Electromagnetic waves can have their momentum be defined by two independently varying factors, those being spin angular momentum and orbital angular momentum. Spin angular momentum is just a fancy way of saying polarisation, which is all about the direction the electric field oscillates, but the other, orbital angular momentum, is a bit harder to explain. Orbital angular momentum is about the distribution of the electric field over the beam, in a way the “shape” of the light beam. The most well defined orbital angular momentums are in helical beams as shown below:
The interesting thing is that it is has recently been shown to be possible to produce light beams that do not have an integer value for their orbital angular momentum. This is almost heretical to quantum physics as on the quantum scale, such as a single photon in this case, everything should come in integer numbers such as energy or momentum. Although the exact reason for the existence of these faction momentum beams will remain a mystery for a bit longer there have been many uses found for them. Optical communications can make use of them as well as material processing, imaging and experimental optical trapping.
The main method of producing these beams is conical refraction through a biaxial crystal (biaxial referring to the fact the crystal has two optical axis where light propagation is normal parallel to these and for any other angle the beam is split into two polarised parts). The problem comes from the fact that these crystals are only transparent for a range of 400 nm to 3000 nm and so cut out many possible uses of these fractional momentum beams. Researchers have luckily found a solution using a process called high-order harmonic generation. This is where an atom is ionised with a laser only to have the released electron be forced back towards it so that during recombination X-rays are produced. Due to the highly coherent nature of the driving laser with the X-rays produced it was shown that if the light that causes the ionisation is produced from the conical refraction method and therefore has partial momentum the produced X-ray also demonstrates a fractional orbital momentum. This opens up the application of fractional momentum beams as a much greater range of light frequencies can now be accessed through this method.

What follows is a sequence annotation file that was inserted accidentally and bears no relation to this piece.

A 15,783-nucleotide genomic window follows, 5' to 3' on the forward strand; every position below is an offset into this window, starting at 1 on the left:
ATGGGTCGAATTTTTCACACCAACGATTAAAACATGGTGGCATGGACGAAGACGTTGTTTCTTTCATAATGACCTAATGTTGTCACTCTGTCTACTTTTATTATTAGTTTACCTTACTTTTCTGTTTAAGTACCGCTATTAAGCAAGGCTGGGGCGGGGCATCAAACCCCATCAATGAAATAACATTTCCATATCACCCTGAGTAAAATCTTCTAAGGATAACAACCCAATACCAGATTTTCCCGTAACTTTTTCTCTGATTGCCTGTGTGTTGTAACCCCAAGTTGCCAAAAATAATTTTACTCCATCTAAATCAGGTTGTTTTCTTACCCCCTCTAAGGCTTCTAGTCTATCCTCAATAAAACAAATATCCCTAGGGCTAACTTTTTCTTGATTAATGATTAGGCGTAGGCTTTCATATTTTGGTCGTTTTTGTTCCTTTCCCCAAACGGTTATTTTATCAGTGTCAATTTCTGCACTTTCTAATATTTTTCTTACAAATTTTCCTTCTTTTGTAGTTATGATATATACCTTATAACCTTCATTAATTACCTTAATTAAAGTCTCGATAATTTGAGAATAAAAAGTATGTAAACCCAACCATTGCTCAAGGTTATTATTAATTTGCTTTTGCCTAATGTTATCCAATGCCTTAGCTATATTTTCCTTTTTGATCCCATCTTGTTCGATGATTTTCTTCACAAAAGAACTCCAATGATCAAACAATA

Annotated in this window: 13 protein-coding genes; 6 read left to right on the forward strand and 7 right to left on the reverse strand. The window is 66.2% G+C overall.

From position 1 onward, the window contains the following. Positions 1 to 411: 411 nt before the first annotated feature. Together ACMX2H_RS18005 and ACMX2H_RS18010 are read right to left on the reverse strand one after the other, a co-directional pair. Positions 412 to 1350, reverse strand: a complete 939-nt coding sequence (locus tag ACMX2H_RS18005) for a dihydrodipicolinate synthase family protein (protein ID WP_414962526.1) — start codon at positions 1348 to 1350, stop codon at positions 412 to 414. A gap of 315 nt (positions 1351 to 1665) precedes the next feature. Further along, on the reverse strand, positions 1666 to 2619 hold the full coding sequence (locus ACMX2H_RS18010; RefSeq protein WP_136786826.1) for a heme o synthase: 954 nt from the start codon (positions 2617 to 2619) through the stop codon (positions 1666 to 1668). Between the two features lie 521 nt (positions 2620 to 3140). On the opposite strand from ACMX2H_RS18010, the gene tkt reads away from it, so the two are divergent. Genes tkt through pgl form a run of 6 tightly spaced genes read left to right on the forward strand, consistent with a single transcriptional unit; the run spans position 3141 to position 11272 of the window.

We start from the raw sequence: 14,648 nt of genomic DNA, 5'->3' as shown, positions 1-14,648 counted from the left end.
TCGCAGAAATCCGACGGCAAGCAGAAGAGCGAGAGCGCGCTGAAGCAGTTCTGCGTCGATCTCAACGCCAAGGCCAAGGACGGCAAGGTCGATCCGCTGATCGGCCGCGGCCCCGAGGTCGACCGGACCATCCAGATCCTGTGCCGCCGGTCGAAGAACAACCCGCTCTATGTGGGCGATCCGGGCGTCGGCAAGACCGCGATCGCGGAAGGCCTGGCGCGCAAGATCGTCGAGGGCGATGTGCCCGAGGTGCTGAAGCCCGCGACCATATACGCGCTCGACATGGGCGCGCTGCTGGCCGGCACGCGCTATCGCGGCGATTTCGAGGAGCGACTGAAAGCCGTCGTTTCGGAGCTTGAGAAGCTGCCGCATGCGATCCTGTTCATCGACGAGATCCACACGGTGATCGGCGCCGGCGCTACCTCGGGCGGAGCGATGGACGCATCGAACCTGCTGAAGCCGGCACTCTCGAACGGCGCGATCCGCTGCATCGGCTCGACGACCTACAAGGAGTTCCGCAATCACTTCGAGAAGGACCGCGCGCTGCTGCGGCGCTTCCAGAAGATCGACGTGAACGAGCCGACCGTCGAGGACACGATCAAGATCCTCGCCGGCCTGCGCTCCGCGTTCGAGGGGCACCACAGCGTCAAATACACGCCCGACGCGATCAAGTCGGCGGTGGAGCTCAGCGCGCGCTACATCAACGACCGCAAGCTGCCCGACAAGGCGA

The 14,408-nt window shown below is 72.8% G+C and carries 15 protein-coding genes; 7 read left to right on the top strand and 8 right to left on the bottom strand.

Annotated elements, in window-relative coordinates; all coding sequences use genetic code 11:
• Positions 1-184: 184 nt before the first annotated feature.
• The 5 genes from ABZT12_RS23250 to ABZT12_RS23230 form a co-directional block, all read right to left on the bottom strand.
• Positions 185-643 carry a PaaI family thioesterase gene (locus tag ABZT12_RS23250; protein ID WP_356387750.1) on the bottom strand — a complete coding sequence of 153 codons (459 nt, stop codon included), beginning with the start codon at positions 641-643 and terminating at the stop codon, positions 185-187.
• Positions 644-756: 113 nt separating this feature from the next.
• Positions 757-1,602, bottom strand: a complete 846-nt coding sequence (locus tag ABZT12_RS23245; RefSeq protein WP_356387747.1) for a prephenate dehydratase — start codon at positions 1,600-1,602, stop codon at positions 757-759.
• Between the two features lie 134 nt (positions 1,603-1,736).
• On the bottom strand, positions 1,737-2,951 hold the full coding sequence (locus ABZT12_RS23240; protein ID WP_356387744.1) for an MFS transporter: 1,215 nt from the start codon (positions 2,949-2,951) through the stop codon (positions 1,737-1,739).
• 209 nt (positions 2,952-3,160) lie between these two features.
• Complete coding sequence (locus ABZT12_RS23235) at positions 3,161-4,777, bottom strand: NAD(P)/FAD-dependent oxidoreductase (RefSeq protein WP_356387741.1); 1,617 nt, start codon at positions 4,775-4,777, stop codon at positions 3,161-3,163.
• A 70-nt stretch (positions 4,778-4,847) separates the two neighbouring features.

Paper links: Extreme Ultraviolet Fractional Orbital Angular Momentum Beams from High Harmonic Generation